The annual Stone Ridge Library Fair is such a popular community event each year, says Jody Ford, the library’s director, that people have told her that they make a point of blocking the second Saturday in June out on their calendars in anticipation of it. Even rainy weather doesn’t put a damper on things, she says, with one of their busiest fairs ever having taken place on a day when it poured. So whatever the weather brings, this year’s event will be held on Saturday, June 14 from 10 a.m. to 3 p.m. on the library lawn.
The free event, open to all, will have live music, children’s activities and plenty of food prepared by volunteers, who will offer sausage and peppers, grilled hot dogs and hamburgers, vegetarian entrees and lots of summertime lemonade, cotton candy, popcorn, ice cream and homemade strawberry shortcake.
Among the biggest attractions at the fair, Ford says, are the Giant Book Sale and the plant tent full of annuals, perennials and vegetable seedlings donated by local nurseries and residents, who contribute clippings and small plants from their own gardens. And the starring attraction in the plant tent is the daylily booth, organized by library trustee Rosemary Deen, who contributes bulbs from some 50 varieties of lily, for which people come year after year, according to Ford. “Rosemary is very knowledgeable about them, and each bulb is clearly marked and labeled with its name. Once people buy the lilies at the fair, they come the next year looking for another type.”
The book sale features donations from local residents collected year-round. “Our book barns are stuffed full right now,” Ford says, “so we have a lot to bring out. The books are clean and well-organized, and I think people will be very happy with what they see.”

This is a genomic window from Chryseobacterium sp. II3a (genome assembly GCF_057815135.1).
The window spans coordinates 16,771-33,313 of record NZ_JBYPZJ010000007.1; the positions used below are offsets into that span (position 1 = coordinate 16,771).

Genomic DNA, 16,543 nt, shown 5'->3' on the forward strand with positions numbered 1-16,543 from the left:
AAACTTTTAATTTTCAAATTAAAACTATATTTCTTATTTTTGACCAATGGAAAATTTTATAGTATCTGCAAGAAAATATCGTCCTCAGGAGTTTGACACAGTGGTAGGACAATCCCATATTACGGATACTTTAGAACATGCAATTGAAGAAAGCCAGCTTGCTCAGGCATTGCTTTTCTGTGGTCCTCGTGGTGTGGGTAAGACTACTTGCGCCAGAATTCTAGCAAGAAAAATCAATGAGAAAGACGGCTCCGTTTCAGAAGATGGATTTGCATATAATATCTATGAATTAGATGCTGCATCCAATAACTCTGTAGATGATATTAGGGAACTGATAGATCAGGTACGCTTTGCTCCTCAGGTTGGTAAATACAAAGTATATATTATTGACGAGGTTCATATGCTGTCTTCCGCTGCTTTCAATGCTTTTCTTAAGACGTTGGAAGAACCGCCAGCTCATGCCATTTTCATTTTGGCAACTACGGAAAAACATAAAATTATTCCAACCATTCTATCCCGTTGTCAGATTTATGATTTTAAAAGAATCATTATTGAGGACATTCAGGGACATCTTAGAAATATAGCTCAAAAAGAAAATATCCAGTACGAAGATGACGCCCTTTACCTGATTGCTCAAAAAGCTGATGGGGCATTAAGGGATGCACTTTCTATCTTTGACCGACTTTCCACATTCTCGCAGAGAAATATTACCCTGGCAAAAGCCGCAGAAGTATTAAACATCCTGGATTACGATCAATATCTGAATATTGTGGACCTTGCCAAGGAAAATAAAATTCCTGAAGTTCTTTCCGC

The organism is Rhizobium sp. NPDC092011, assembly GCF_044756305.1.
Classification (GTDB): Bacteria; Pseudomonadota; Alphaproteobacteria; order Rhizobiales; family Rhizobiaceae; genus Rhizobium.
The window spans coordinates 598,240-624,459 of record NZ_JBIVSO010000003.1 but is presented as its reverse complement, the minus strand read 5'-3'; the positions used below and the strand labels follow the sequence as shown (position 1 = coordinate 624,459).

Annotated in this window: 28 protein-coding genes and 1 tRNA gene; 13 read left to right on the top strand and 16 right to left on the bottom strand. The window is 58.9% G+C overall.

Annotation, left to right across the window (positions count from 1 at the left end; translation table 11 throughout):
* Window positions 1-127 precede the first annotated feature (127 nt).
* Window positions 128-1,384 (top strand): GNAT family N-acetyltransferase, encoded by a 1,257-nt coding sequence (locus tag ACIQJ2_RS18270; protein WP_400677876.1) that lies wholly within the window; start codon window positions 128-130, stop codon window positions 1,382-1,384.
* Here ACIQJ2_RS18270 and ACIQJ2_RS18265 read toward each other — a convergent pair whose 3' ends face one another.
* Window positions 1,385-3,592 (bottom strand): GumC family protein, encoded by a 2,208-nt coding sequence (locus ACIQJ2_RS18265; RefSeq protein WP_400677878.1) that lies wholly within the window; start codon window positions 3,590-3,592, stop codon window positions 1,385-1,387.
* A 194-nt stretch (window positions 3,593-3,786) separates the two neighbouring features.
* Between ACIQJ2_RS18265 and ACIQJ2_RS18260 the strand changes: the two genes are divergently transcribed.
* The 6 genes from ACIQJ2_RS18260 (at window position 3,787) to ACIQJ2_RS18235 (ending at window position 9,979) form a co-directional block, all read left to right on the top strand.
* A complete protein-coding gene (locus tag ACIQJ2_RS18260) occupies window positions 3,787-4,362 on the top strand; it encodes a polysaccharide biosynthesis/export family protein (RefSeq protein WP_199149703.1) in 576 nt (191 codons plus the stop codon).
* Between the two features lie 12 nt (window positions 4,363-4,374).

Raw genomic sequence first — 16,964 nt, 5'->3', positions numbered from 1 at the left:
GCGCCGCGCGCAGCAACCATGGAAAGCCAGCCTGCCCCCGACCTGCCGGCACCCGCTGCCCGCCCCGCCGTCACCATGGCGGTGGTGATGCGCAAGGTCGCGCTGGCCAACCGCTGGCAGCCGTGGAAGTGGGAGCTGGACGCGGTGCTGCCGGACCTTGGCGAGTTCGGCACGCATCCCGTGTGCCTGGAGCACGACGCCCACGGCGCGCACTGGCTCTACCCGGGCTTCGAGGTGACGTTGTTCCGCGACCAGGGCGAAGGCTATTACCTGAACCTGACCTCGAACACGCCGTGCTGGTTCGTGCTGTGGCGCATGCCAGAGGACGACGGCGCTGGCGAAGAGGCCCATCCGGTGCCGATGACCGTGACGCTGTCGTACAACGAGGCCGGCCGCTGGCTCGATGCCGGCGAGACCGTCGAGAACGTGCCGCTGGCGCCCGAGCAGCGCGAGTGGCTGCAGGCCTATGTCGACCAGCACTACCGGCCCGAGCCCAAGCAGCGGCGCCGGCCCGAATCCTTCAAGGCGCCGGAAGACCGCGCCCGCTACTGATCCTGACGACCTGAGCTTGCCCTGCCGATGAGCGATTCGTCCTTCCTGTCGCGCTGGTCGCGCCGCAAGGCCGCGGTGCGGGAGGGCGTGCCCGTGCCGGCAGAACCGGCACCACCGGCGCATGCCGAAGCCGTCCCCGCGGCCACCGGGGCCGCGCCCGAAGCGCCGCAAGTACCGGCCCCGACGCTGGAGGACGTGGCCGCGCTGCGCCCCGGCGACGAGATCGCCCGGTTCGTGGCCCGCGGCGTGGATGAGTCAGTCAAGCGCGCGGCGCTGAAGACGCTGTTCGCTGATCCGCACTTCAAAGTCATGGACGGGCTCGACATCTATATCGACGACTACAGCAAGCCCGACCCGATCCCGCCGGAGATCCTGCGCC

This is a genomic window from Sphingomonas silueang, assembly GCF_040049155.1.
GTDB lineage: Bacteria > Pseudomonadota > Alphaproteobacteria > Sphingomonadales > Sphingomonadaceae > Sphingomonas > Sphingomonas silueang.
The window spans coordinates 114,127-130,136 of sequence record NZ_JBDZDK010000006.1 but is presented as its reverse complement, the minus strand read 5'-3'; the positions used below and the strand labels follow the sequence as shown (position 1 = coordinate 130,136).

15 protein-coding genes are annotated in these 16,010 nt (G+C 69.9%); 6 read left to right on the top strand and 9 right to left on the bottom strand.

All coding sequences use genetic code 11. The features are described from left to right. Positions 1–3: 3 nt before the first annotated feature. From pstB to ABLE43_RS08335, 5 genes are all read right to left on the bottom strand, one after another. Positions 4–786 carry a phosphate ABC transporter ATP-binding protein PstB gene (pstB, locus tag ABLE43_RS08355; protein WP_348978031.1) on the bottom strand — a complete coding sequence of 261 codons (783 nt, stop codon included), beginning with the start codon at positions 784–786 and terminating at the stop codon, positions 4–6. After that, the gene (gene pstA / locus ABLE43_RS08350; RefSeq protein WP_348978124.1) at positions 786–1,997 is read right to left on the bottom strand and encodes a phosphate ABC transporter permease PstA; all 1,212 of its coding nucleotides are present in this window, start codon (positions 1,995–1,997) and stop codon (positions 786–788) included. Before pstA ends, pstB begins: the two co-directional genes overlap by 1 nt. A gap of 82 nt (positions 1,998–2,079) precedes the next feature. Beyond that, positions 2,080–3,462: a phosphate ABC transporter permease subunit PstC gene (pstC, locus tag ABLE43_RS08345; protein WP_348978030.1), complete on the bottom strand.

Traditionally the Library has done a two-day book sale with a bag sale on Sunday; but, the director notes, since the Sunday following the fair is Fathers’ Day, the book sale will be a one-day event this year, on Saturday only. The library will have a bag sale of books later in the year, Ford promises – in October. Prices for the books range from $1 to $2, with some special selections priced from $3 to $5.
In addition to plants and books, a variety of donated jewelry, pottery, glassware, china and other small treasures will be available for purchase at bargain prices at “Eleanor’s Emporium,” named after a longtime library volunteer. And the Saturday Knitters, a group of 15 to 20 knitters who meet regularly at the library every Saturday, will have handcrafted items suitable for gift-giving that they created for the fair, using yarn donated by the community.
All the proceeds from the fair go to the Stone Ridge Library’s operating budget for the year. But to aid the library with its extensive ongoing building restoration project, there will be something new added to the fair this year: a silent art auction. All the proceeds from the auction will be directed toward the necessary construction work on the historic library buildings.
According to Priscilla Derven, Library Foundation Board member, there will be approximately 30 to 35 works of art donated by local artists or art collectors. The selection will include drawings, pastels, paintings and prints, along with possibly a sculpture or two and artisan works. Bidding will begin at 10 a.m. and close at 2 p.m. Prices will vary, with most starting at a minimum $50 bid.